Eritrea in War’s Aftermath

The following are excerpts from an August field visit by Brother Vincent Pelletier, F.S.C., CNEWA’s Regional Director for Ethiopia and Eritrea.

by Brother Vincent Pelletier, F.S.C.
photos by Sister Christian Molidor, R.S.M.

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Thursday, 24 August. I left Addis Ababa today around noon with the Apostolic Nuncio, Archbishop Silvano Tomasi, and headed for Eritrea. Because of border problems we flew from Addis to Sanaa, Yemen, then to Djibouti and Oman to re-fuel. Finally, at 3:00 A.M. on Friday morning, we arrived in the Eritrean capital of Asmara and were received at Holy Savior Inter-Eparchial Major Seminary by Abba [Father] Tekle Berhane, Rector.

Friday, 25 August. Before breakfast a friend who had been deported from Ethiopia came to see me about his son, who was detained in a camp in Ethiopia because he is of military age. During the week we would make a number of attempts to help. Although I sought the assistance of the Red Cross and the American embassies in Eritrea and Ethiopia, we were unable to help. The young man is still stuck in that detention camp.

Archbishop Tomasi and I ate breakfast with several priests from the seminary. We realized while speaking with them that the unresolved situation between Ethiopia and Eritrea remains the primary topic of conversation. Many people expect Ethiopia to attack Eritrea again, before peacekeeping forces can be deployed. We learned that there was a shortage of gasoline, which persisted until the following Friday. We also got a sense of the economy, which the people say is dead. Many Eritreans continue to live on the remittances received from relatives working abroad.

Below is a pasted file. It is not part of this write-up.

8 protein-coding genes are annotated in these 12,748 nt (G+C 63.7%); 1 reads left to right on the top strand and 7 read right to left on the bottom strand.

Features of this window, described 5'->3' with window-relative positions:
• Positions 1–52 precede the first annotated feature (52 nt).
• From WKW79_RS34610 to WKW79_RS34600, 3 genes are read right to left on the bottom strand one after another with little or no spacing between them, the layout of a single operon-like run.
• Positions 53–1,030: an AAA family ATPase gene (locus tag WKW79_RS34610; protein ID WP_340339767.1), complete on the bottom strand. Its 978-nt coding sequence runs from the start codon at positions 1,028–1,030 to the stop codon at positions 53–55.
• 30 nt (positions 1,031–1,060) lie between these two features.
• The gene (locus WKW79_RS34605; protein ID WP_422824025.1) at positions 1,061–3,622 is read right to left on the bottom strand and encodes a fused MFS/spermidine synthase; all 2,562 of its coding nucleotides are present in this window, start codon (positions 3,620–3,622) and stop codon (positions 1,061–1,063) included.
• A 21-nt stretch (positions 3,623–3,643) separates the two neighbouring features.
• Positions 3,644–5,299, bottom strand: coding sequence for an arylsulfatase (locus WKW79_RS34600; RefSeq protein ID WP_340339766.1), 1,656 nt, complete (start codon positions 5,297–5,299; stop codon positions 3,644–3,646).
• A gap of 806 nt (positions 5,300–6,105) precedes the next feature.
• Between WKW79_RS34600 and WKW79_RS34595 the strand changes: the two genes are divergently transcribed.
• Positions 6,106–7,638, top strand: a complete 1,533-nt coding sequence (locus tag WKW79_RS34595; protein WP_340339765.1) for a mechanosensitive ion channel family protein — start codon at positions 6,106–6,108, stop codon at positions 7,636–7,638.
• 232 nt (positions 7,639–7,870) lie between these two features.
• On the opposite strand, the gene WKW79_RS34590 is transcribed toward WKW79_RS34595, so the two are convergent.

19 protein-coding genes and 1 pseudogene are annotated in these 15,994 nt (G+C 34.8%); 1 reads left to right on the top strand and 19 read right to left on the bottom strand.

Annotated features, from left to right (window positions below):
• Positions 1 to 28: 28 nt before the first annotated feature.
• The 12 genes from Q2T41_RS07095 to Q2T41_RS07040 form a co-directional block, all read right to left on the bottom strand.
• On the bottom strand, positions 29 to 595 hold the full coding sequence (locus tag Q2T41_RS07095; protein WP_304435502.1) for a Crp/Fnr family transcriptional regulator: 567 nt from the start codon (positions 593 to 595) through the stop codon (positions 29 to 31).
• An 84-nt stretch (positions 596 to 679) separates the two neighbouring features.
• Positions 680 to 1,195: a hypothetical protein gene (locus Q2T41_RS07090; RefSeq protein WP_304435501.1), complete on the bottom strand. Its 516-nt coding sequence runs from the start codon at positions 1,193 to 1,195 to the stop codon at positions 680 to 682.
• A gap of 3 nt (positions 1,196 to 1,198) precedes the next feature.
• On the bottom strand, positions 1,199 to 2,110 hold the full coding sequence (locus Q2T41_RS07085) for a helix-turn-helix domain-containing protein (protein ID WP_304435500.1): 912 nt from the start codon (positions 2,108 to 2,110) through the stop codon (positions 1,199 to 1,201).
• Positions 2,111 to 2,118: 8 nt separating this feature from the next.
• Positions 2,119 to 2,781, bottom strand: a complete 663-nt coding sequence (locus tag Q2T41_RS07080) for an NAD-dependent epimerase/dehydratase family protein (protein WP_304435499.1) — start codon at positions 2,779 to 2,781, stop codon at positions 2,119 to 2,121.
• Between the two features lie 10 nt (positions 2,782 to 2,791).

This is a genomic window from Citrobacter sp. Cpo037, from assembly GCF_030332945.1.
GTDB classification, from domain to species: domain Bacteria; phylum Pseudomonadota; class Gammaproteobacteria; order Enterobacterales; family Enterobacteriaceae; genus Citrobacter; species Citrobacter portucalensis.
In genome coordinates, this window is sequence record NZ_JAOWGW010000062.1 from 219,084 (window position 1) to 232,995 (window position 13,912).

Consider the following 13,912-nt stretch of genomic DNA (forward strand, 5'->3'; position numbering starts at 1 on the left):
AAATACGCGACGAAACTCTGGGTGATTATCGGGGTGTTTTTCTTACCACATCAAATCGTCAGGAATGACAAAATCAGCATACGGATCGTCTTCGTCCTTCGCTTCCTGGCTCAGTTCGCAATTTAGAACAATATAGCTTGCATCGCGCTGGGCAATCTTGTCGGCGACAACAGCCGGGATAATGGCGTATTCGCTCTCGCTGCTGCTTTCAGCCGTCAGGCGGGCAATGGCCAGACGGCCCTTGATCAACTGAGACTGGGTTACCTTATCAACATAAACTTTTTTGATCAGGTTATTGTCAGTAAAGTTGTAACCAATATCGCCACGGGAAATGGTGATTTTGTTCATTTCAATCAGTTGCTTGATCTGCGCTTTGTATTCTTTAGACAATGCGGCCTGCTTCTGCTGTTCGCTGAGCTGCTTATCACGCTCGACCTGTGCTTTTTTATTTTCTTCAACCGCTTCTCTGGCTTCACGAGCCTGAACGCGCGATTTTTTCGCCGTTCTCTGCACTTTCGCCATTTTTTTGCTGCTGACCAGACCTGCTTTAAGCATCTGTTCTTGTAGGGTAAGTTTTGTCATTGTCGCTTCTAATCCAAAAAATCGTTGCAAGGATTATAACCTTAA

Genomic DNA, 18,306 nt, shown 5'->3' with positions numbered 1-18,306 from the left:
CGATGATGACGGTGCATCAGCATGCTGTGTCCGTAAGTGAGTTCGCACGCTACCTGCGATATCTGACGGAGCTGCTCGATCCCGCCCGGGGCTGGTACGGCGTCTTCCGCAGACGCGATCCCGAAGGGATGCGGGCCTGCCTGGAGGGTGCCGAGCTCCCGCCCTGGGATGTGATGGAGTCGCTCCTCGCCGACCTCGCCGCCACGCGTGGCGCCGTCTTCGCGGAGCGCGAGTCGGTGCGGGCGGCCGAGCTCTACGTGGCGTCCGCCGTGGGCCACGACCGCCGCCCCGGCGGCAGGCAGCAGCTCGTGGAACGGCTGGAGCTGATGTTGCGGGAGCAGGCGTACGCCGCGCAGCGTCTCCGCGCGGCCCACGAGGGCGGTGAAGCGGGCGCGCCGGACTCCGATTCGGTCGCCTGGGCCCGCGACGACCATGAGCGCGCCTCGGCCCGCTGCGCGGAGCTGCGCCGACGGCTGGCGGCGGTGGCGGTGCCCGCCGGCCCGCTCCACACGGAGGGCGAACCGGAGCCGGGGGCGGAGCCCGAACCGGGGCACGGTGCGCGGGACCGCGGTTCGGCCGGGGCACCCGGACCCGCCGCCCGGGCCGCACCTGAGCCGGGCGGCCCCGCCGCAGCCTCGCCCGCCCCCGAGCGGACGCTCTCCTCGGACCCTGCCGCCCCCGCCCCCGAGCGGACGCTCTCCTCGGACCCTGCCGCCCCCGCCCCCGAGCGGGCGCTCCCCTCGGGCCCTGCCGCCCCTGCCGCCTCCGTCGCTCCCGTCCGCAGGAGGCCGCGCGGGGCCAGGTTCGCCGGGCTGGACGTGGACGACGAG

The World Bank has released a report stating that Eritrea had received approximately $400 million per year in hard currency remittances. Since Eritrea does not export enough goods to earn hard currency effectively, the remittances are a major source of income and hard currency for the government. Income taxes take out at least 40 percent of one’s annual salary in Eritrea and additional taxes are often added. Because of the large number of men currently serving in the military, many Eritrean households are without any breadwinners.

After lunch the Nuncio and I left with Abuna [Bishop] Luca Milesi, O.F.M., Cap., Eparch of Barentu. We stopped in Keren and met there with its eparch, Abuna Tesfamariam Bedgo. We then continued on to Barentu, arriving in the dark at 8:30.

Saturday, 26 August. After Mass and breakfast we took a short tour of the church compound in Barentu and visited the unfinished social services offices, which are under construction. Because of the war and consequent lack of workers, hardly any work had been completed on the building since my last visit in February. Before the Ethiopian troops arrived in Barentu the priest hid computers, motorcycles, clothing and a tractor in the basement. Although troops scoured the structure’s unfinished upper floors, they did not venture down to the basement. However, it should be noted that Ethiopian troops seized three four-wheel drive vehicles belonging to the eparchy.

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Tags: Ethiopia War Eritrea Brother Vincent Pelletier